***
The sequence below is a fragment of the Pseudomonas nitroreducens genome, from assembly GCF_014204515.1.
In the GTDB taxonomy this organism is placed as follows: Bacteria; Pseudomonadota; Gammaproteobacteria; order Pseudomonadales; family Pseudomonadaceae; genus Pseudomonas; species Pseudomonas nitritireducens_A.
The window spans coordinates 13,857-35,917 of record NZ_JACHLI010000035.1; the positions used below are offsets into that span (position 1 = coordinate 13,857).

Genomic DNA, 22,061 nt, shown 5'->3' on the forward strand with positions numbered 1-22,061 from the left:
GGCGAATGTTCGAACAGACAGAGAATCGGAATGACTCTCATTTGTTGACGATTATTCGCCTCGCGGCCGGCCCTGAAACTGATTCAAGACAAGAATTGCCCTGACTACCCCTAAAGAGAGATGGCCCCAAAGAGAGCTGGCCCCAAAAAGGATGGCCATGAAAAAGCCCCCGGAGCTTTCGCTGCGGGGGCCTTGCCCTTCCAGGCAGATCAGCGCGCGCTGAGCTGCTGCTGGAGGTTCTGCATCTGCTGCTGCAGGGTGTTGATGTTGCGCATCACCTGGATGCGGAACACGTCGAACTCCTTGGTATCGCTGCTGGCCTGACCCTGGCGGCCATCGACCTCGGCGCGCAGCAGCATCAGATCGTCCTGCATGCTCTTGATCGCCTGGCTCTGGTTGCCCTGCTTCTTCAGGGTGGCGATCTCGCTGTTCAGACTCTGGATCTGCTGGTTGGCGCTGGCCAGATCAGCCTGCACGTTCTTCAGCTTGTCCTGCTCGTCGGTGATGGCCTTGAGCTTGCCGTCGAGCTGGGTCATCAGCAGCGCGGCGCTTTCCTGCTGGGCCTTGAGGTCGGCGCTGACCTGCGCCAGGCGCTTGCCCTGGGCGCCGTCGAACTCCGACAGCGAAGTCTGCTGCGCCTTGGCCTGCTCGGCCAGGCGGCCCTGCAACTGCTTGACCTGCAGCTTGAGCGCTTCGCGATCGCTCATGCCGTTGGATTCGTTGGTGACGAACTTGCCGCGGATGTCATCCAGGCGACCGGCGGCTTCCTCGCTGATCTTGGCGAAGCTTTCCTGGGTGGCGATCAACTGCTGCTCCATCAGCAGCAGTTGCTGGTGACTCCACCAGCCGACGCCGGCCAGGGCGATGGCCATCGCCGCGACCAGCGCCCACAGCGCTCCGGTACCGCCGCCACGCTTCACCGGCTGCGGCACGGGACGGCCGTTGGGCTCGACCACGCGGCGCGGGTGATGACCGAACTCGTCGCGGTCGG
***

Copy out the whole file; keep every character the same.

The sequence below is a fragment of the Pseudomonas nitroreducens genome, from assembly GCF_014204515.1.
In the GTDB taxonomy this organism is placed as follows: Bacteria; Pseudomonadota; Gammaproteobacteria; order Pseudomonadales; family Pseudomonadaceae; genus Pseudomonas; species Pseudomonas nitritireducens_A.
The window spans coordinates 13,857-35,917 of record NZ_JACHLI010000035.1; the positions used below are offsets into that span (position 1 = coordinate 13,857).

Genomic DNA, 22,061 nt, shown 5'->3' on the forward strand with positions numbered 1-22,061 from the left:
GGCGAATGTTCGAACAGACAGAGAATCGGAATGACTCTCATTTGTTGACGATTATTCGCCTCGCGGCCGGCCCTGAAACTGATTCAAGACAAGAATTGCCCTGACTACCCCTAAAGAGAGATGGCCCCAAAGAGAGCTGGCCCCAAAAAGGATGGCCATGAAAAAGCCCCCGGAGCTTTCGCTGCGGGGGCCTTGCCCTTCCAGGCAGATCAGCGCGCGCTGAGCTGCTGCTGGAGGTTCTGCATCTGCTGCTGCAGGGTGTTGATGTTGCGCATCACCTGGATGCGGAACACGTCGAACTCCTTGGTATCGCTGCTGGCCTGACCCTGGCGGCCATCGACCTCGGCGCGCAGCAGCATCAGATCGTCCTGCATGCTCTTGATCGCCTGGCTCTGGTTGCCCTGCTTCTTCAGGGTGGCGATCTCGCTGTTCAGACTCTGGATCTGCTGGTTGGCGCTGGCCAGATCAGCCTGCACGTTCTTCAGCTTGTCCTGCTCGTCGGTGATGGCCTTGAGCTTGCCGTCGAGCTGGGTCATCAGCAGCGCGGCGCTTTCCTGCTGGGCCTTGAGGTCGGCGCTGACCTGCGCCAGGCGCTTGCCCTGGGCGCCGTCGAACTCCGACAGCGAAGTCTGCTGCGCCTTGGCCTGCTCGGCCAGGCGGCCCTGCAACTGCTTGACCTGCAGCTTGAGCGCTTCGCGATCGCTCATGCCGTTGGATTCGTTGGTGACGAACTTGCCGCGGATGTCATCCAGGCGACCGGCGGCTTCCTCGCTGATCTTGGCGAAGCTTTCCTGGGTGGCGATCAACTGCTGCTCCATCAGCAGCAGTTGCTGGTGACTCCACCAGCCGACGCCGGCCAGGGCGATGGCCATCGCCGCGACCAGCGCCCACAGCGCTCCGGTACCGCCGCCACGCTTCACCGGCTGCGGCACGGGACGGCCGTTGGGCTCGACCACGCGGCGCGGGTGATGACCGAACTCGTCGCGGTCGG